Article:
Meanwhile the simple riff thumps on and on and on, and we get some of the scatting from In The Summertime. On first listen you would never guess this was by the same band, but the hints are there. And then it ends. But it doesn’t, not really. Alright-alright-alright-alright-a! And we’re off again. Right back to the start. ‘She wears those micro-mini dresses…’ And you begin to wonder if this song will ever end, or if it will just keep playing and playing until you go insane…

Phew! Eventually it fades. You’re quite tired by the end of it. It’s not a record to casually throw on after a long day. This one requires stamina. Like I said – I love everything about Baby Jump, even if it is perhaps one of the most forgotten #1 records of all time.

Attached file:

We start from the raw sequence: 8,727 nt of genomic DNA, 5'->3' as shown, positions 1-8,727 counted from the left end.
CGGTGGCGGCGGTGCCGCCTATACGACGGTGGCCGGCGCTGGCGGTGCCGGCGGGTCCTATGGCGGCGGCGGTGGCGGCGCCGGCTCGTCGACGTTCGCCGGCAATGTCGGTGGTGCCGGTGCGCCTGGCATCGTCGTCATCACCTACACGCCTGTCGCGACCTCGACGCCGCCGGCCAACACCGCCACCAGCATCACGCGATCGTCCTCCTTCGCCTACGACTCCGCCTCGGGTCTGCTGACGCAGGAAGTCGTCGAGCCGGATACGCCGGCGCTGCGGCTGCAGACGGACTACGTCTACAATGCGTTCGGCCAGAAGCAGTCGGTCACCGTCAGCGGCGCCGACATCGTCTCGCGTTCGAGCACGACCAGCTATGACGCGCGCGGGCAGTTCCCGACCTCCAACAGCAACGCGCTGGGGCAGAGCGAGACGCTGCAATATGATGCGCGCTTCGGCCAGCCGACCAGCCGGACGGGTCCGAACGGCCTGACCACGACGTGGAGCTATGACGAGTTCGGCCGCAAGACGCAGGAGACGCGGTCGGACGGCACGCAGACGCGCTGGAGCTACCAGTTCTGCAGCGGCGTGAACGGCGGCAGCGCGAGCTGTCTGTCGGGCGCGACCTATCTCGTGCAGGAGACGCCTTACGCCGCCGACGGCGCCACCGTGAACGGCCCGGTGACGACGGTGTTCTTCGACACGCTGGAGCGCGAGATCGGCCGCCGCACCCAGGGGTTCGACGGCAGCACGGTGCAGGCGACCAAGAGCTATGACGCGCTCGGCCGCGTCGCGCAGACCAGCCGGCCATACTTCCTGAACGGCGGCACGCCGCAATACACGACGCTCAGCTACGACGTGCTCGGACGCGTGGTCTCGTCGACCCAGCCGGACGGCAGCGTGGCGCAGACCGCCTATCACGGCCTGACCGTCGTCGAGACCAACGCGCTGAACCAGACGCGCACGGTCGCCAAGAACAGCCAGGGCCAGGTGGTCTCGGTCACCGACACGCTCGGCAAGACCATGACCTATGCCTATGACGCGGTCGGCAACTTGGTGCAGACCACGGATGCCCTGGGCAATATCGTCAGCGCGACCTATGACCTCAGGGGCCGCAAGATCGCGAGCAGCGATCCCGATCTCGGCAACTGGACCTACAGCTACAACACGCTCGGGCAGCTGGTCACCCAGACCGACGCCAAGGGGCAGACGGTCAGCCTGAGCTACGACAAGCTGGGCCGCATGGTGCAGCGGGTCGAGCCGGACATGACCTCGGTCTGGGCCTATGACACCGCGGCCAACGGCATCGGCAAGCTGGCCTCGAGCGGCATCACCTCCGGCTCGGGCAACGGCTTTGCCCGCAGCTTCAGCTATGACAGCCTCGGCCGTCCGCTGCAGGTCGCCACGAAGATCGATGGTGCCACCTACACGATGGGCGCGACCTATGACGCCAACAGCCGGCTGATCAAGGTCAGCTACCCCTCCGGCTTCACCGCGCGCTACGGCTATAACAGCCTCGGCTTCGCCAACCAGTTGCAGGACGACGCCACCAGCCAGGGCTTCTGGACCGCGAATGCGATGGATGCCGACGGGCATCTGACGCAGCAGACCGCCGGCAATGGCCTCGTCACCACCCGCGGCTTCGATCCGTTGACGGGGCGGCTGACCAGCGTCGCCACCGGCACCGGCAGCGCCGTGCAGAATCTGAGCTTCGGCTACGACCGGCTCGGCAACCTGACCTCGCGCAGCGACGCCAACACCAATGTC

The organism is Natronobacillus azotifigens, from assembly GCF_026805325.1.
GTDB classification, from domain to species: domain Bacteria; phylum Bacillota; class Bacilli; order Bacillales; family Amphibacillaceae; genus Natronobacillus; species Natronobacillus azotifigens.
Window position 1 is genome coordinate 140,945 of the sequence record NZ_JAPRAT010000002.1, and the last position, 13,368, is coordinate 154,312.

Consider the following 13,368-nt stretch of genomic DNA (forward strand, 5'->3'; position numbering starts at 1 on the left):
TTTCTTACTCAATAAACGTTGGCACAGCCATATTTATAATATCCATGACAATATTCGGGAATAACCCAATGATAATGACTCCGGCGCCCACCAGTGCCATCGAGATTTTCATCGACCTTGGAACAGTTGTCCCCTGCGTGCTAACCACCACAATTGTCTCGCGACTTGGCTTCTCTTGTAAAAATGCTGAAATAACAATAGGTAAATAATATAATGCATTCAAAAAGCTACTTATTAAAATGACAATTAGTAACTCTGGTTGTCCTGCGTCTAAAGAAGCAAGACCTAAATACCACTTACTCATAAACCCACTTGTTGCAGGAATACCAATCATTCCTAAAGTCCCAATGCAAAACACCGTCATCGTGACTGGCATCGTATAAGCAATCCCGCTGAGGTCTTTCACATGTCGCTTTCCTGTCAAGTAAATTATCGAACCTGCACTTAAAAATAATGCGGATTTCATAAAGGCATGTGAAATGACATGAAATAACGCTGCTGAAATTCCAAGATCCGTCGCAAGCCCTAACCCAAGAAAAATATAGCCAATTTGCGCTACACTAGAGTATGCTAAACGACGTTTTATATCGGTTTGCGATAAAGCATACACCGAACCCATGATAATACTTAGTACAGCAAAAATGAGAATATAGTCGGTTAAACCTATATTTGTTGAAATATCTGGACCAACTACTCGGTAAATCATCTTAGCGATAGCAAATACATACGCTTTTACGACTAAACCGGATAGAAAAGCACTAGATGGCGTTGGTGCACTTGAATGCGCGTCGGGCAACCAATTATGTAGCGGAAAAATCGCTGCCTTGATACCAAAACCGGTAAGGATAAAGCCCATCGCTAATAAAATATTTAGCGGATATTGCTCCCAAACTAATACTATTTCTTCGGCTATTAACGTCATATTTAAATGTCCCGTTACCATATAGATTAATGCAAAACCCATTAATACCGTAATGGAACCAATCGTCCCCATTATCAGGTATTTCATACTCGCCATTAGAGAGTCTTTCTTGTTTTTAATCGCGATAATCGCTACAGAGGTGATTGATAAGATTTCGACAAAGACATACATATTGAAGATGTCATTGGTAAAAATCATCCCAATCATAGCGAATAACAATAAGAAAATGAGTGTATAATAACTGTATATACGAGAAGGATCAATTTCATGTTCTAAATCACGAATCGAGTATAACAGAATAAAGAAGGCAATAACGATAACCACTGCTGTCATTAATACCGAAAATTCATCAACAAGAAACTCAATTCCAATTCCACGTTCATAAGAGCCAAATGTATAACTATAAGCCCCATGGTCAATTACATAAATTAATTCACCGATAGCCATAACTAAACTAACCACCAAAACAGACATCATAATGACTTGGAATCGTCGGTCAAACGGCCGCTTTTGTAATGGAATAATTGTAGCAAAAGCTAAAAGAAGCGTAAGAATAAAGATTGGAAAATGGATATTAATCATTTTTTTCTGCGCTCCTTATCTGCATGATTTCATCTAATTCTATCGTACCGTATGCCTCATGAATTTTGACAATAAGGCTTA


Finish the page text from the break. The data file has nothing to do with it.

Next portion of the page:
There’s no way this would have gotten anywhere near the top if In the Summertime hadn’t exploded the year before – it’s the ultimate shadow #1. But I’m so glad it made it. It just happened to pop up on my Spotify some years and it’s been on steady rotation ever since. (While you’re getting your breath back, have a listen to Brand New Cadillac by Vince Taylor & The Playboys, and decide if Mungo Jerry were ‘referencing’ or ‘ripping off’.)

Mungo Jerry won’t score any more number one hits. (After this demented mess they never got invited back.) Their next single, Lady Rose, was stymied by the inclusion of Have a Whiff On Me as the ‘B’-side. It was banned, and all copies destroyed on court order, as it was seen to be promoting cocaine use. Ray Dorset still uses the band name, though, and tours to this day.

It’s been quite the hard rocking end to 1970/start of 1971… Jimi Hendrix, Dave Edmunds, and now this. Plus, having this record knock My Sweet Lord off the top is just plain funny. George Harrison was looking to the heavens for inspiration;